Rohan Solomon/ We Demand Change, Self-Released
Delhi artiste Rohan Solomon has been one of the most consistent singer-songwriters on the Indian independent music scene. Songs like Make A Change, Dream Girl and Without A Trace have had a certain polish.
Rohan’s latest is a protest song, strongly titled We Demand Change. Talking of a system that’s broken, he hits hard with words like “We demand change, we demand acceptance, we demand change, we demand justice”.
Backed by a steady rhythm and intricate arrangements, Rohan impresses with his emotion-filled voice. The chorus at the end just adds to the impact.
Rating: 8/ 10
Brite Roy, Ishaan Nigam/ O Chaand, Self-Released
There’s something dreamlike and aesthetically pleasing about this effort. Using the moon as the motif, Brite Roy and Ishaan Nigam render O Chaand. Though the video featuring dancers Pankaj Singh and Mahi Sharma seems routine, the song excels.
Brite’s composition bears an influence of Ilaiyaraaja and M.M. Keeravani, and KD’s arrangements are tastefully executed, using clear arpeggios and flowing strings. Vocalists Ishaan and Brite coordinate perfectly.
The lyrics, also by Brite, have lines like “O chaand teri khamoshiyan qaafir ka saaz hai kyon, o chand teri chandni shayar ka raaz hai kyon?”. Overall, it’s a marvellous song that probably needed an out-of-the-box video.
Rating: 9/ 10
Nikitaa/ Wolf, Self-Released
Almost a year ago, singer-songwriter Nikitaa released an acoustic version of her single Goddess, which was quite classy. Brought up in Mumbai and based in Los Angeles, she shows elements of pop and rhythm n’ blues on her latest track Wolf.
The song has an uptempo, clubby feel, and is targeted at young listeners. It may not have the extra spark to stand out, and Adhyan’s video has the standard shots.
Yet, the tune keeps your feet tapping, and it ends up being a catchy pop song, though one could have avoided the sudden ‘Kaun darta hai’ line coming of nowhere in the middle of English words.
Rating: 7/ 10
Sanoli Chowdhury/ A Distant Meadow, United Sound Records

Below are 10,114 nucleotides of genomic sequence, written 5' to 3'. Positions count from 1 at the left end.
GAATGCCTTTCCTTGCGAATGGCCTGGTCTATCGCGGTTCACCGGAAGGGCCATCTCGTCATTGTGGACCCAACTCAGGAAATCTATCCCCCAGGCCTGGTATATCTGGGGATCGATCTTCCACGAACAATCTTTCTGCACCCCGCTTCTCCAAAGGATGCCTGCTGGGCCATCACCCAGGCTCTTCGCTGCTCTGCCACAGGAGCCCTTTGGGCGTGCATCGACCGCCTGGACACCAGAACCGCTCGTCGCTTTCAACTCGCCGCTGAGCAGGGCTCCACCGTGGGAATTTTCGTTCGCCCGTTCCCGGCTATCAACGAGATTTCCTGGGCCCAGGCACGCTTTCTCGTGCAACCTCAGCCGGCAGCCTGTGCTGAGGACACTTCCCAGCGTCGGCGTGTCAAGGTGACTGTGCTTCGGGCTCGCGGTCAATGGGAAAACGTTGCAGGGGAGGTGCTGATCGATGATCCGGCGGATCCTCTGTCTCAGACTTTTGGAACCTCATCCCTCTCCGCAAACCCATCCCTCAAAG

The ambient soundscapes and trip-hop aura is reminiscent of 1990s Brit band Portishead. On the title track of her EP A Distant Meadow, Sanoli Chowdhury adds a contemporary touch, and the track grows on you.
The song opens the five-track EP and sets the mood. Sanoli’s carefully enunciated words blend well with the atmospheric keyboards, acoustic guitar flourishes and subtle rhythms.
Besides four originals, she has rendered a cover of the new wave band Joy Division’s Love Will Tear Us Apart. It’s a different kind of sound, but if you have a taste for the unusual, this is worth checking.
Rating: 7/ 10
Check out the video here:
Albatross/ The Neptune Murders, Self-Released
Mumbai heavy metal band Albatross talks of a serial killer on its new song The Neptune Murders. The dash of progressive rock adds an anthemic touch.
The screaming vocals by Biprorshee Das go perfectly with the narrative theme penned by Dr Hex, who also plays bass. The guitars by Vigneshkumar Venkatraman and Akash Kar dazzle.
The fabulous drummer Jay Thacker completes the line-up. Finally, Varun Panchal’s video is packed with brilliant visuals. Headbangers will have a ball.
Rating 8/ 10
Prateek Kuhad/ Shehron Ke Raaz, Self-Released
One of the most popular Indian indie artistes, Prateek Kuhad is best known for the songs Cold/ Mess, Pause and Kasoor. Thus, his latest number Shehron Ke Raaz arrives with a lot of expectations.
It’s a typical Prateek creation, with a catchy tune, a piano-Wurlitzer backdrop and trademark vocals. And though you may end up humming the words, there’s little to set it apart, like some of the earlier gems.
Prateek goes in for a simple video, animated by Anjali Kamat. It’s a likeable song, though it may not be as loveable or unique as Kasoor.
Rating: 7/ 10
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